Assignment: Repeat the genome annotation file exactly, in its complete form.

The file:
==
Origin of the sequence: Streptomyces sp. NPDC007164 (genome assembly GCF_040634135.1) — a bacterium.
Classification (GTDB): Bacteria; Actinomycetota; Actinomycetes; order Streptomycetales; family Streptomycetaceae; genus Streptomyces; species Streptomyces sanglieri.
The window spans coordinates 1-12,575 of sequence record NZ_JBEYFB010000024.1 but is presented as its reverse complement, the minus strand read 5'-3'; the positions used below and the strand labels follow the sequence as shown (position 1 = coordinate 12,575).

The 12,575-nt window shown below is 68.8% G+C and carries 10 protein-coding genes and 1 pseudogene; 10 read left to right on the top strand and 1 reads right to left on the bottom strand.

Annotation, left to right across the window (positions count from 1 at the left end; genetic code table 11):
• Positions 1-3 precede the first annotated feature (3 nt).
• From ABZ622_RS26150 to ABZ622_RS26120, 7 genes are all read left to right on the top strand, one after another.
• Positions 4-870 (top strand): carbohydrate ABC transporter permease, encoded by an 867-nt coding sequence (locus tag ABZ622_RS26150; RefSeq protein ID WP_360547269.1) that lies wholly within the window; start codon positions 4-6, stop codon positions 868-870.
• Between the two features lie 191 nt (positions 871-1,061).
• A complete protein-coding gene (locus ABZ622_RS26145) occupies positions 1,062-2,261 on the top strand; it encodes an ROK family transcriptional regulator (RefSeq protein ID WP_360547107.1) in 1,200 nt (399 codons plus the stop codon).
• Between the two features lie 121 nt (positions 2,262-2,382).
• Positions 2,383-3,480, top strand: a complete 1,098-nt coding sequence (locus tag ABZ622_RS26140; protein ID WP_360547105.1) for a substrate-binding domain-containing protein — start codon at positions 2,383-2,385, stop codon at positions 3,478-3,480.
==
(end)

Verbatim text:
Origin of the sequence: Streptomyces sp. NPDC007164 (genome assembly GCF_040634135.1) — a bacterium.
Classification (GTDB): Bacteria; Actinomycetota; Actinomycetes; order Streptomycetales; family Streptomycetaceae; genus Streptomyces; species Streptomyces sanglieri.
The window spans coordinates 1-12,575 of sequence record NZ_JBEYFB010000024.1 but is presented as its reverse complement, the minus strand read 5'-3'; the positions used below and the strand labels follow the sequence as shown (position 1 = coordinate 12,575).

The 12,575-nt window shown below is 68.8% G+C and carries 10 protein-coding genes and 1 pseudogene; 10 read left to right on the top strand and 1 reads right to left on the bottom strand.

Annotation, left to right across the window (positions count from 1 at the left end; genetic code table 11):
• Positions 1-3 precede the first annotated feature (3 nt).
• From ABZ622_RS26150 to ABZ622_RS26120, 7 genes are all read left to right on the top strand, one after another.
• Positions 4-870 (top strand): carbohydrate ABC transporter permease, encoded by an 867-nt coding sequence (locus tag ABZ622_RS26150; RefSeq protein ID WP_360547269.1) that lies wholly within the window; start codon positions 4-6, stop codon positions 868-870.
• Between the two features lie 191 nt (positions 871-1,061).
• A complete protein-coding gene (locus ABZ622_RS26145) occupies positions 1,062-2,261 on the top strand; it encodes an ROK family transcriptional regulator (RefSeq protein ID WP_360547107.1) in 1,200 nt (399 codons plus the stop codon).
• Between the two features lie 121 nt (positions 2,262-2,382).
• Positions 2,383-3,480, top strand: a complete 1,098-nt coding sequence (locus tag ABZ622_RS26140; protein ID WP_360547105.1) for a substrate-binding domain-containing protein — start codon at positions 2,383-2,385, stop codon at positions 3,478-3,480.